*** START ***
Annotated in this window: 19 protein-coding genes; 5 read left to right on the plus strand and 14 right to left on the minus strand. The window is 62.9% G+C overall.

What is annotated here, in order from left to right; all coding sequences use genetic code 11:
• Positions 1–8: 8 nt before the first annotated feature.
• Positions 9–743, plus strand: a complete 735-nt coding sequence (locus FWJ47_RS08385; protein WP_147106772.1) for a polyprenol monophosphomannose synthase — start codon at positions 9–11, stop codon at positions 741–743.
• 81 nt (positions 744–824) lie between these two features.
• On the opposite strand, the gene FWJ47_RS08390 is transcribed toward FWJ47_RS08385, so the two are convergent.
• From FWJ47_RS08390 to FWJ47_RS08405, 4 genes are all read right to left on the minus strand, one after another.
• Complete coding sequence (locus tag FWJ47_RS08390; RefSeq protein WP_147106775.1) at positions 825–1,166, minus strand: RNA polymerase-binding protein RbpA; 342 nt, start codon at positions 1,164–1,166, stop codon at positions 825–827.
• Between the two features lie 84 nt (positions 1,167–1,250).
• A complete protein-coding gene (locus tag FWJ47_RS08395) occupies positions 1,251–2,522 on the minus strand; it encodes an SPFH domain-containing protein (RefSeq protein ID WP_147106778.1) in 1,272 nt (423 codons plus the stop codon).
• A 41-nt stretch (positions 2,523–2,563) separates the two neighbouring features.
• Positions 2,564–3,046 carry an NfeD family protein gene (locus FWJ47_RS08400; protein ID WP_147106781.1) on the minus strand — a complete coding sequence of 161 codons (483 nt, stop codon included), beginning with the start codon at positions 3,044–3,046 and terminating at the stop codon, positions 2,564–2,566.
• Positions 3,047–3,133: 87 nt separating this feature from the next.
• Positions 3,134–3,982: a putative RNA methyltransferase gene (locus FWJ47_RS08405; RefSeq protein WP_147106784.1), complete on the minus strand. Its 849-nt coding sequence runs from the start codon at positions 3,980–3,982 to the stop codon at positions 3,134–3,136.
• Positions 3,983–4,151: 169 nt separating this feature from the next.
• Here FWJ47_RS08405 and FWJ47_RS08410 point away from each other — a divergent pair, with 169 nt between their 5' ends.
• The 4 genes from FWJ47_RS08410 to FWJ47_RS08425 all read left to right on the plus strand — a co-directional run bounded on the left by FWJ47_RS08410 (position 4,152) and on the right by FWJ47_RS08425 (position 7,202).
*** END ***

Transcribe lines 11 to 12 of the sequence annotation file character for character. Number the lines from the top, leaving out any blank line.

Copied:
• A 41-nt stretch (positions 2,523–2,563) separates the two neighbouring features.
• Positions 2,564–3,046 carry an NfeD family protein gene (locus FWJ47_RS08400; protein ID WP_147106781.1) on the minus strand — a complete coding sequence of 161 codons (483 nt, stop codon included), beginning with the start codon at positions 3,044–3,046 and terminating at the stop codon, positions 2,564–2,566.